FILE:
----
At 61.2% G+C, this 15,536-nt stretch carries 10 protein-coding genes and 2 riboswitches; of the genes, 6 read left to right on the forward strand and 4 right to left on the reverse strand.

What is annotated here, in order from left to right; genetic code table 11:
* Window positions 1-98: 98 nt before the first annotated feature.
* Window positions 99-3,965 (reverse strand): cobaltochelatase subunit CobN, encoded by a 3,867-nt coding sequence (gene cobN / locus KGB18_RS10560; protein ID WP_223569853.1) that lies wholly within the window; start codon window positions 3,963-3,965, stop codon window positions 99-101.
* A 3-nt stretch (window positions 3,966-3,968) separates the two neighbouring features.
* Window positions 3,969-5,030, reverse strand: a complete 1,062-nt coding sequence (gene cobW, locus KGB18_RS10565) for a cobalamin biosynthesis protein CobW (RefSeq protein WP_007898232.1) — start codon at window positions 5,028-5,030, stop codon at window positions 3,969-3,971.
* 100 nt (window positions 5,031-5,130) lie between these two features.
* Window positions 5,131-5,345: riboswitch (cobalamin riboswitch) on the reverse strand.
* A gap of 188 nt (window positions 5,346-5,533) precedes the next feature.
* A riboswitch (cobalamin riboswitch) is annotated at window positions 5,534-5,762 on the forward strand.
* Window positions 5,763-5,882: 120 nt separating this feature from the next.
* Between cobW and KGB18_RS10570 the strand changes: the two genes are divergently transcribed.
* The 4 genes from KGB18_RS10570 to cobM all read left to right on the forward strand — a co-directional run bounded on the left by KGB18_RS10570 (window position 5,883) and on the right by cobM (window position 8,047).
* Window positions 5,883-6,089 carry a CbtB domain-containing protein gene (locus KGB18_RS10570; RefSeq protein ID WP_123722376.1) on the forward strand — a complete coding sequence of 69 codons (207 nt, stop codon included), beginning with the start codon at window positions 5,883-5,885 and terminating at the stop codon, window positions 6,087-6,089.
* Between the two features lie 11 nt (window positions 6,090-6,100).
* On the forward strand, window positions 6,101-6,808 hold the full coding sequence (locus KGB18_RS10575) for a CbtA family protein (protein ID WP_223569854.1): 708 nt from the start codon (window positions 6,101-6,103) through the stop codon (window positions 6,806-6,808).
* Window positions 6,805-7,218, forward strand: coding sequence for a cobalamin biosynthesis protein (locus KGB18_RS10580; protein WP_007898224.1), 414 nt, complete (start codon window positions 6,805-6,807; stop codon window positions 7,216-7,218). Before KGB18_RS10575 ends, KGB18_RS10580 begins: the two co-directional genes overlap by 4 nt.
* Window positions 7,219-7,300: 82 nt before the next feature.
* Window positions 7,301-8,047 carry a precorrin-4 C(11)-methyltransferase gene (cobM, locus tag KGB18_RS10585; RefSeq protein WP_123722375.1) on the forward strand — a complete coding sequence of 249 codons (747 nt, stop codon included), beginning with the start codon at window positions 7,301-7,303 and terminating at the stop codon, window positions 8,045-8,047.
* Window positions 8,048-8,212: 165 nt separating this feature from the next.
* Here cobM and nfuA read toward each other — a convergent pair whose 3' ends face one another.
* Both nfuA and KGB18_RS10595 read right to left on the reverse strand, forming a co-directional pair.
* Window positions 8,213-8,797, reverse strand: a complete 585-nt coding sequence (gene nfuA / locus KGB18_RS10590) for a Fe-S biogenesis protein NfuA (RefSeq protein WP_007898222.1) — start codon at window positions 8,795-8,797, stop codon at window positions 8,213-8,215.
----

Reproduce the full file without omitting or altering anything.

At 61.2% G+C, this 15,536-nt stretch carries 10 protein-coding genes and 2 riboswitches; of the genes, 6 read left to right on the forward strand and 4 right to left on the reverse strand.

What is annotated here, in order from left to right; genetic code table 11:
* Window positions 1-98: 98 nt before the first annotated feature.
* Window positions 99-3,965 (reverse strand): cobaltochelatase subunit CobN, encoded by a 3,867-nt coding sequence (gene cobN / locus KGB18_RS10560; protein ID WP_223569853.1) that lies wholly within the window; start codon window positions 3,963-3,965, stop codon window positions 99-101.
* A 3-nt stretch (window positions 3,966-3,968) separates the two neighbouring features.
* Window positions 3,969-5,030, reverse strand: a complete 1,062-nt coding sequence (gene cobW, locus KGB18_RS10565) for a cobalamin biosynthesis protein CobW (RefSeq protein WP_007898232.1) — start codon at window positions 5,028-5,030, stop codon at window positions 3,969-3,971.
* 100 nt (window positions 5,031-5,130) lie between these two features.
* Window positions 5,131-5,345: riboswitch (cobalamin riboswitch) on the reverse strand.
* A gap of 188 nt (window positions 5,346-5,533) precedes the next feature.
* A riboswitch (cobalamin riboswitch) is annotated at window positions 5,534-5,762 on the forward strand.
* Window positions 5,763-5,882: 120 nt separating this feature from the next.
* Between cobW and KGB18_RS10570 the strand changes: the two genes are divergently transcribed.
* The 4 genes from KGB18_RS10570 to cobM all read left to right on the forward strand — a co-directional run bounded on the left by KGB18_RS10570 (window position 5,883) and on the right by cobM (window position 8,047).
* Window positions 5,883-6,089 carry a CbtB domain-containing protein gene (locus KGB18_RS10570; RefSeq protein ID WP_123722376.1) on the forward strand — a complete coding sequence of 69 codons (207 nt, stop codon included), beginning with the start codon at window positions 5,883-5,885 and terminating at the stop codon, window positions 6,087-6,089.
* Between the two features lie 11 nt (window positions 6,090-6,100).
* On the forward strand, window positions 6,101-6,808 hold the full coding sequence (locus KGB18_RS10575) for a CbtA family protein (protein ID WP_223569854.1): 708 nt from the start codon (window positions 6,101-6,103) through the stop codon (window positions 6,806-6,808).
* Window positions 6,805-7,218, forward strand: coding sequence for a cobalamin biosynthesis protein (locus KGB18_RS10580; protein WP_007898224.1), 414 nt, complete (start codon window positions 6,805-6,807; stop codon window positions 7,216-7,218). Before KGB18_RS10575 ends, KGB18_RS10580 begins: the two co-directional genes overlap by 4 nt.
* Window positions 7,219-7,300: 82 nt before the next feature.
* Window positions 7,301-8,047 carry a precorrin-4 C(11)-methyltransferase gene (cobM, locus tag KGB18_RS10585; RefSeq protein WP_123722375.1) on the forward strand — a complete coding sequence of 249 codons (747 nt, stop codon included), beginning with the start codon at window positions 7,301-7,303 and terminating at the stop codon, window positions 8,045-8,047.
* Window positions 8,048-8,212: 165 nt separating this feature from the next.
* Here cobM and nfuA read toward each other — a convergent pair whose 3' ends face one another.
* Both nfuA and KGB18_RS10595 read right to left on the reverse strand, forming a co-directional pair.
* Window positions 8,213-8,797, reverse strand: a complete 585-nt coding sequence (gene nfuA / locus KGB18_RS10590) for a Fe-S biogenesis protein NfuA (RefSeq protein WP_007898222.1) — start codon at window positions 8,795-8,797, stop codon at window positions 8,213-8,215.